Everything was in place for a Trump landslide in Iowa. The rallies were packed, the poll numbers were there, we were all stoked, this was going to be a night to celebrate!
WHAT WENT WRONG???
On the issues: Cruz won over Iowa’s “very conservative voters” (40 percent of the GOP electorate) by a 43-21 margin over Trump. He also scored big among white, born-again Christians (62 percent of Iowa Republicans), 31-21. For his part, Trump won over voters who rated immigration as their top issue, and romped among those who want a candidate who “tells it like it is” — 67-11 over Cruz.
What does this mean, politically?
This is obviously a big win for Cruz. But it is tempered, somewhat, by Iowa’s recent track record as a POTUS proving ground. Mike Huckabee and Rick Santorum were the last two winners in Iowa, also on the strength of their resonance with conservative evangelicals, but neither made a serious run at the nomination. The open question is whether Cruz can turn his caucus momentum into something bigger than the eight delegates he won on Monday.
It also didn’t help when the Cruz campaign released statements the day of the caucus strongly implying that Ben Carson was dropping out of the race.
If Trump dusts himself off and romps in New Hampshire, a primary state where his poll numbers are strong and ground game matters less, Iowa likely doesn’t hurt much. But IF Iowa signals that Trump’s core of support is among unlikely voters — folks who can’t be counted on to show up on Election Day — the long prophesied implosion of his campaign could be at hand.
Despite the outcome, President Donald Trump will still happen, if we all double-down on the campaign, and The Donald does his job right, so let’s hit it hard for New Hampshire!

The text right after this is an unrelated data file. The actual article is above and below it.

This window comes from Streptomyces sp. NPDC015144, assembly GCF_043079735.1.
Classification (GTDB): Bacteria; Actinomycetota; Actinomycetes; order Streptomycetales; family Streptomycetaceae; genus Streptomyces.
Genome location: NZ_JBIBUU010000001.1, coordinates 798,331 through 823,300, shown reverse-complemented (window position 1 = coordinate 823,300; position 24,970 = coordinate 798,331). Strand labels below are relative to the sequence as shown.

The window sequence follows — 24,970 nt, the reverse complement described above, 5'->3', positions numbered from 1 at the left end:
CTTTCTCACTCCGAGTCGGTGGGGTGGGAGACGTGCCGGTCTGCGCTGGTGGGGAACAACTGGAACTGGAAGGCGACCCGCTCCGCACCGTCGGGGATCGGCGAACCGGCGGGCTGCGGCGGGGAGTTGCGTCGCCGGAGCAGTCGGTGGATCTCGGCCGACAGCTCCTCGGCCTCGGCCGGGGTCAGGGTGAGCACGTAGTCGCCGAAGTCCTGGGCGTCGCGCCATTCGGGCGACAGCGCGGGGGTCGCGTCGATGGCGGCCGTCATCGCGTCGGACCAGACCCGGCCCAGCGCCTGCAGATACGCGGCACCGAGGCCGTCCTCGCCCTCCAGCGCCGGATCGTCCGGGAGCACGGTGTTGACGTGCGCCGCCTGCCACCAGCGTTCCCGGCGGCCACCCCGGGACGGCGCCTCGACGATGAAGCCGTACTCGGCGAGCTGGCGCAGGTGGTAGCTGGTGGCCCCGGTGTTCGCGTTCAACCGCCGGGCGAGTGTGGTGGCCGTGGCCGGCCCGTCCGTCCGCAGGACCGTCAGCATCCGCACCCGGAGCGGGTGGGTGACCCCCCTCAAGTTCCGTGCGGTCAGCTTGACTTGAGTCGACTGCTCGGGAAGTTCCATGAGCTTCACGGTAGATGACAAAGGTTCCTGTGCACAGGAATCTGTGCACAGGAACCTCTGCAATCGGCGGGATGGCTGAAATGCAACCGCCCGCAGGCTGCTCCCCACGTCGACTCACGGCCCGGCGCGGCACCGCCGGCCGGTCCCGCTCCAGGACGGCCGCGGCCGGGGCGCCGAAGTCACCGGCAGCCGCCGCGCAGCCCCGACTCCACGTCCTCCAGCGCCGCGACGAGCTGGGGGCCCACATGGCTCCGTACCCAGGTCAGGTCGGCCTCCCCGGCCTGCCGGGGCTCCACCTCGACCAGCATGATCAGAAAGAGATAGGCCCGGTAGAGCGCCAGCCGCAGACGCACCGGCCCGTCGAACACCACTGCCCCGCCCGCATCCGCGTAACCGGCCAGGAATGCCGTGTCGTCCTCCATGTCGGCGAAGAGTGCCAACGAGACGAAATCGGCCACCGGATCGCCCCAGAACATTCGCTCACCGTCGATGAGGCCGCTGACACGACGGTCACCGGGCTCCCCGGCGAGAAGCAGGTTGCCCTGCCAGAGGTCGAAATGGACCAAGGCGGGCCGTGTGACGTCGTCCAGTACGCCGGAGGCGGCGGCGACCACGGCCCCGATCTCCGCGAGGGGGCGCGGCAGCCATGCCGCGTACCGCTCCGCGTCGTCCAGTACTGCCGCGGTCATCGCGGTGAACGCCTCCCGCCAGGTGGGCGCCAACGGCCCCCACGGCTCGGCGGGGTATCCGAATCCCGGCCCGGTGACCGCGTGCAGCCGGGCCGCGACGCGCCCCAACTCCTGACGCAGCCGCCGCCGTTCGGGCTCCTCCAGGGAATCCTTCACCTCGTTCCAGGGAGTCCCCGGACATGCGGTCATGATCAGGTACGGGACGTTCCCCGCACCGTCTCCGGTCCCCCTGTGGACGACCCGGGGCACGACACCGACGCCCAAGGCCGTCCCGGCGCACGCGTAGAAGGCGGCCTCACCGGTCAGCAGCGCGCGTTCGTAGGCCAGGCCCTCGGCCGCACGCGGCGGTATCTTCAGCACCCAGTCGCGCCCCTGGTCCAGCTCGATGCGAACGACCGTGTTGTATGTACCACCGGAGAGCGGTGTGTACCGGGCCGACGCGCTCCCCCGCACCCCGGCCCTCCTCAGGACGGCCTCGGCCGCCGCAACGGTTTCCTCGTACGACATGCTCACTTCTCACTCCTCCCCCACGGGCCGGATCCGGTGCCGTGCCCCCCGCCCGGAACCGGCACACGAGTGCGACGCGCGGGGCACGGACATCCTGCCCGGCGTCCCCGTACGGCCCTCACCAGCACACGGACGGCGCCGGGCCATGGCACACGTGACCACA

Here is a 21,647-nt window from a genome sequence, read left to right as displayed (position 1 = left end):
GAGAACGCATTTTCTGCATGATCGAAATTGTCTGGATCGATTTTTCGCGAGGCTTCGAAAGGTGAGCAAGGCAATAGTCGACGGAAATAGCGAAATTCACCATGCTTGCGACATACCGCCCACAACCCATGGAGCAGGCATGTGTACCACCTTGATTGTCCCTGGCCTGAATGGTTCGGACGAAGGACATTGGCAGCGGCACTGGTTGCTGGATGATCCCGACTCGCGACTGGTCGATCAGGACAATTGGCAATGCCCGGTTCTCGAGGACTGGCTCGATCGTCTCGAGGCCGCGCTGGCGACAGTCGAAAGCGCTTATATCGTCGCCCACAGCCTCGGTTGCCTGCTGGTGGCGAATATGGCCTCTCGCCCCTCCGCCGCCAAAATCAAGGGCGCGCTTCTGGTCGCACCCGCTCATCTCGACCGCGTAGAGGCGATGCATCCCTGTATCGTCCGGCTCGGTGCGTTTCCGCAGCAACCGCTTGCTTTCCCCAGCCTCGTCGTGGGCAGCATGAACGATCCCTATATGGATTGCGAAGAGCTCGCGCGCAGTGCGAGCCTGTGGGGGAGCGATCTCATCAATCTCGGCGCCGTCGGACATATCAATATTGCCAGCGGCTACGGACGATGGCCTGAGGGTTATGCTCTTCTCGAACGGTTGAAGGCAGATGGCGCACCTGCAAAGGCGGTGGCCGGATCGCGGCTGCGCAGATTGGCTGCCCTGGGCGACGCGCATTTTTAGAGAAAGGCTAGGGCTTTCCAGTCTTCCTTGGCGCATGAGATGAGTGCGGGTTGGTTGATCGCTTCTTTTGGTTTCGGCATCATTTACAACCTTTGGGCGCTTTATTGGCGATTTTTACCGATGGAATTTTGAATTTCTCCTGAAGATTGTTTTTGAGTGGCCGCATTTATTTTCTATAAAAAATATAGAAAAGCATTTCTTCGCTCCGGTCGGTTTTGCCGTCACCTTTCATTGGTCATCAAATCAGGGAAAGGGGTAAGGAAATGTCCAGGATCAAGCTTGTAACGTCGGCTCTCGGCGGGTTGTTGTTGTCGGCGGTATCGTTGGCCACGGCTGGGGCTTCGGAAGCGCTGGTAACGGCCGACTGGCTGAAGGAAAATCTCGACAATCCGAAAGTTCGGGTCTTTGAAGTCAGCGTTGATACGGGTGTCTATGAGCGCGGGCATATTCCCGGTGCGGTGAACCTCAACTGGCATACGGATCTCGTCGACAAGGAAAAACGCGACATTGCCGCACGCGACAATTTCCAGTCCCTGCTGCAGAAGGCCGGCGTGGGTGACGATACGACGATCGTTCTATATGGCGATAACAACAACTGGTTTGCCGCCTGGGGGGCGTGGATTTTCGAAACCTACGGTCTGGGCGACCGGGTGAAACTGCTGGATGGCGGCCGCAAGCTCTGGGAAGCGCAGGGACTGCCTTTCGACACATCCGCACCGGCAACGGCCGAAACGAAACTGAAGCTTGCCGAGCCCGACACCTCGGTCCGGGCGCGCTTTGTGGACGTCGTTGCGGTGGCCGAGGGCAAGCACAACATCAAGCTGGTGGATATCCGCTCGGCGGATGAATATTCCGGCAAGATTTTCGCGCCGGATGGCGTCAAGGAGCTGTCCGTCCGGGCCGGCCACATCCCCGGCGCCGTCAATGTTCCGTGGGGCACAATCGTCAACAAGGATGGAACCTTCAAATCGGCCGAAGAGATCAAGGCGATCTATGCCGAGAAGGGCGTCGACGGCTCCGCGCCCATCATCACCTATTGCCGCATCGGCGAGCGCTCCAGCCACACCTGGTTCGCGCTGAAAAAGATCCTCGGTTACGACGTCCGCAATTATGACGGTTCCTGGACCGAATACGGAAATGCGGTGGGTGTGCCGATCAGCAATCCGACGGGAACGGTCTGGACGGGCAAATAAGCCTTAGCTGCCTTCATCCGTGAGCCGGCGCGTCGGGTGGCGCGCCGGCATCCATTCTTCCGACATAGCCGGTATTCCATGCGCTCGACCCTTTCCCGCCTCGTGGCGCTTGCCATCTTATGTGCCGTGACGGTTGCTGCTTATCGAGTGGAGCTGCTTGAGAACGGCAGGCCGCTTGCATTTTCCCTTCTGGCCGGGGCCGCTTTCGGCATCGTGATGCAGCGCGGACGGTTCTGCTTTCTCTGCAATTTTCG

Personally I think Donald did his job well, except for one major flaw, and this writer from Newsmax agrees, and probably makes the point better than I can…
Ted Cruz didn’t defeat Donald Trump Monday night in Iowa.
Trump defeated himself.
I have no doubt that polls showing Trump leading in Iowa — and across the nation — have been largely accurate.
Trump is fresh, bold, brash and brave. His message is resonating with millions of Americans.
In some ways, he could be starting a Great Awakening in American politics, paving the way for “outsiders” to finally have their voice heard in Washington.
If Trump were elected president, it would be historic — the first “Citizen President.” Every president to date has been a politician or general.
Trump lost Iowa largely for one reason: he crushed Ben Carson.
Remember the likable doctor who was leading in Iowa polls?
Trump hit Dr. Ben hard, questioning his integrity and even his medical acumen.
Trump, as we know, is a super-effective communicator. Perhaps the best communicator ever fielded in a GOP race.
Trump used his verbal powers and eviscerated Carson. Carson’s poll numbers collapsed, his campaign staff quit and his fundraising machine ground to a halt.
But it was a Pyrrhic victory for Trump because the Carson voters didn’t back him — they switched to Cruz!
Poll numbers show Cruz’s dramatic rise right after the Carson collapse.
Trump effectively defeated Carson to elect Cruz. Had Carson remained higher in the polls, he would have become Cruz’s target, and the pair would have divided the evangelical vote, paving the way for an easy Trump win.
The lesson of Iowa is this: Reagan’s 11th Commandment makes great political sense.
Reagan’s directive famously said, “Thou shalt not speak ill of a fellow Republican.”
The idea is that GOP rivals can and should vigorously disagree on policy matters — but personal attacks should be avoided at all costs.
Reagan himself fought a bitter primary against Gerald Ford in 1976. But Reagan’s campaign was a battle for his ideas — never a personal attack on Ford.
After Iowa, I have little doubt that Donald Trump will continue to lead the GOP field heading into New Hampshire’s primary.
But Trump has to remember that as every candidate drops out – especially grassroots conservatives like Rand Paul, Ben Carson, Mike Huckabee, Carly Fiorina, and Rick Santorum — their supporters have to go somewhere.
Trump’s sharp attacks on his fellow GOP rivals will make capturing these voters difficult. For the moment, Ted Cruz seems more inviting to them.
Back in November, after Trump had dominated the polls for so long, he should have made a strategic pivot to reach out to critics and take the high road.
He waited until tonight to do so. His concession speech was terrific, with a perfect tone.
“I love the people of Iowa,” Trump said as he graciously congratulated Ted Cruz.
If Trump takes this new tack in the wake of Iowa, he just may win this yet.